Interview with Paddy Cosgrave: Peak Ambition - Creating Europe’s Top tech Event
08 April 2014
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In this interview, Philip Nolan, Head of our Technology Team, spoke to Paddy Cosgrave, the man behind Web Summit, about the future of the conference and what it means for the Irish tech industry.
Philip Nolan (PN): Web Summit is now Europe’s largest tech event. Did you anticipate that it would be this big, and what were the key success factors?
Paddy Cosgrave (PC): When we started Web Summit back in 2010 we knew we had something exciting on our hands but I never imagined how influential it would become just three years on. This year a 20,000 strong legion of the international tech community will descend on Dublin for a three-day event.
Dublin plays a huge role in the event’s success; it rallies around Web Summit, with events taking place in its universities, churches, museums, restaurants and pubs. Everyone from hoteliers to taxi drivers goes the extra mile to make Web Summit an unforgettable experience for all our attendees.
Alongside Web Summit, we run F.ounders, an invitation-only gathering of 200 of the world’s top tech company founders. It is massively important for supplying the top class speakers we are known for.
Of course, we could not have grown to our current scale without the many partners and supporters we have worked with over the years, such as Mason Hayes & Curran. Each sponsor brings a different perspective and contribution to ensure Web Summit has the widest possible appeal.
PN: How do international tech companies view Ireland before and after their visits to Web Summit?
PC: When we initially started, Ireland was somewhat an unknown for many of the tech companies when they registered to attend. Fortunately there is a growing awareness internationally of Ireland’s tech ecosystem now. Major international publications regularly feature stories about Ireland as Europe’s digital hub. In fact, many of the companies who have now set up in Ireland had their first engagement with the country at Web Summit.
The event allows companies to meet and network with companies that have set up here, such as Twitter, Dropbox, Qualtrics, Qualcomm, TripAdvisor, Facebook and Google, and hear about their experiences.
Having Enda Kenny ringing the NASDAQ opening bell from Ireland on our main stage last year also demonstrated the backing that the tech industry has in this country, as well as the global recognition for Ireland in this sector.
Paddy Cosgrave on stage with An Taoiseach Enda Kenny for the ringing of the NASDAQ bell at Web Summit 2013.
Photo credit: Conor McCabe Photography
PN: How do speakers and exhibitors benefit from Web Summit?
PC: First, there is the chance for speakers and exhibitors to share their message with an international audience at the largest tech event in Europe as well as with millions of other people online. Many attendees get to meet and speak with some of the top tech leaders in the world in a relaxed and social environment.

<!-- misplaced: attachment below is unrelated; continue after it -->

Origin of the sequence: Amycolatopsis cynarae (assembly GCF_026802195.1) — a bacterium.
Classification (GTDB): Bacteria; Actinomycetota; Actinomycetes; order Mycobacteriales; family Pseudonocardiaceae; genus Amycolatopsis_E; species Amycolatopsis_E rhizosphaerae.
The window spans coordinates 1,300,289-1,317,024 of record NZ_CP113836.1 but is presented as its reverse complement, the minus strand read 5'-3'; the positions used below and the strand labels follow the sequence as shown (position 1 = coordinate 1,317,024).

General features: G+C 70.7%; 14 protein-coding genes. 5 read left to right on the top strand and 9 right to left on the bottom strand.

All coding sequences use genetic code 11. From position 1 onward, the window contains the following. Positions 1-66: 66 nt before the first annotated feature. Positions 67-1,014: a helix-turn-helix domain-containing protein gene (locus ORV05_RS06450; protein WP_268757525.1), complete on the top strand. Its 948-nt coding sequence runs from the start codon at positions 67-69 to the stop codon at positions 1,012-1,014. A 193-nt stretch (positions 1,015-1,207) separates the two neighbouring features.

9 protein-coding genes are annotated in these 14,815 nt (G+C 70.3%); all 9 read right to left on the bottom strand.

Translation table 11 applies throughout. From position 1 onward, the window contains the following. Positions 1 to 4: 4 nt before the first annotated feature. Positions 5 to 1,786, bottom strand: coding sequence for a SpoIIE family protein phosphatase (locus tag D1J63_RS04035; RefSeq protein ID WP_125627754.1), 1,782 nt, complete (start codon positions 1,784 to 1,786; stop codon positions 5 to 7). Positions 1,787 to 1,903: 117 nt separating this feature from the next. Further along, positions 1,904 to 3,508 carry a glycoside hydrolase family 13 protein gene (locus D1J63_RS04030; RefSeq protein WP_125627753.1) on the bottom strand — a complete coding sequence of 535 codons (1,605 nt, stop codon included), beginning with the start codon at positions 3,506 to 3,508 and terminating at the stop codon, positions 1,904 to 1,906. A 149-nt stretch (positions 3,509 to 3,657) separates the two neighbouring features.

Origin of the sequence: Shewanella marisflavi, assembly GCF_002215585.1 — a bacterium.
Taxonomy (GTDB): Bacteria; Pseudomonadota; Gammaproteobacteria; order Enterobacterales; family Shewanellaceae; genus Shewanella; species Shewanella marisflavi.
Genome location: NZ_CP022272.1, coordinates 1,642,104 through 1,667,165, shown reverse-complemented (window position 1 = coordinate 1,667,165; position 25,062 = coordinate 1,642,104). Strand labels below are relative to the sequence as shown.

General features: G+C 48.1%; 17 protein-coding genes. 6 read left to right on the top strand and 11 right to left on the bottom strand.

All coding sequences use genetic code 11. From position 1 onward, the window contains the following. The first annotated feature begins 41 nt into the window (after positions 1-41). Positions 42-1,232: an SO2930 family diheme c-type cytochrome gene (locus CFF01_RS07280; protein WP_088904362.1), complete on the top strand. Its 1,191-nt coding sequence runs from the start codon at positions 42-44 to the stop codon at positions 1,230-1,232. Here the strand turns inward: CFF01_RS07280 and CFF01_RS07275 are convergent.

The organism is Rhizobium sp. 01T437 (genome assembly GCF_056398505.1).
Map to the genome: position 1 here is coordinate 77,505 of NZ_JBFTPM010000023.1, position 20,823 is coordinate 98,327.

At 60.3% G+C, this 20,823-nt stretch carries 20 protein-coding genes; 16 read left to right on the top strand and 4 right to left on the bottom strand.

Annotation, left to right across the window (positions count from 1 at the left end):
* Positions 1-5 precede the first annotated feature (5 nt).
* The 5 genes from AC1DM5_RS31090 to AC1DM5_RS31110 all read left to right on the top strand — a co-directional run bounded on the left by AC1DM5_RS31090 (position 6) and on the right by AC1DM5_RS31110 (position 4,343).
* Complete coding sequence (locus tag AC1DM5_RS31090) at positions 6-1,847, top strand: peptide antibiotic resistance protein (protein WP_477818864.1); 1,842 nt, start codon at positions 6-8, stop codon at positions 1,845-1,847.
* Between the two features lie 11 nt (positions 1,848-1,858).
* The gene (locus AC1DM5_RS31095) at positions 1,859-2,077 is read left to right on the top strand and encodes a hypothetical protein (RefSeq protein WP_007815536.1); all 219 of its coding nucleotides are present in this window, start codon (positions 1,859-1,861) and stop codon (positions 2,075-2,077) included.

Secondly, they get the opportunity to interact with other speakers in an intimate environment at the many invite-only speaker events we hold. Many of our speakers make Dublin a regular fixture on their calendars now.
Exhibitors are located in prime locations throughout the event, based on their industry. We work closely with all our exhibitors to ascertain what it is they want to gain from the event, and we deliver on this.
PN: A number of your speakers and exhibitors have gone on to set up in Ireland. What encourages them to invest in Ireland?
PC: Ireland is now a global technology hub and a magnet for tech businesses, startups and entrepreneurs, due to a combination of a talented workforce, a business friendly environment, access to EU markets, proximity to the US and an international reputation for research, development, innovation and technology.
Our service industries, such as legal, accounting and tax advisory are second to none, and provide companies setting up in Ireland with a solid base.
The Irish Government and its agencies such as the IDA and Enterprise Ireland do a stellar job of supporting and encouraging the set-up of companies in Ireland.
As well as this, our graduate numbers in the areas of engineering, science and business are increasing, with six out of every ten students achieving a degree in these areas, a fact which can only make the workforce here more attractive to those who wish to invest in Ireland.
PN: Are there any changes that would make Ireland more attractive as a location for small and large technology companies and investors?
PC: We have a talented Irish workforce, but we need a larger pool of skilled technology workers to keep up with the growth of tech companies setting up here. It is essential that we open our borders to international tech talent and continue to foster our young people’s learning at school and through organisations such as CoderDojo.
PN: What does the future hold for Web Summit?
PC: Web Summit’s journey is just beginning; we have so much to learn and improve upon. We will continue to grow and enhance the event, diversifying into the streams of cloud, internet of things, digital marketing, fi lm, music, food, health, art, sport and more.
We will also be focusing on expanding The Summit’s sister event, Collision, Vegas, which will debut in May 2014. Our goal is to keep pace with our rapidly changing global and social economy to make sure that we can offer the best forum both in Ireland and around the world. Exciting times ahead.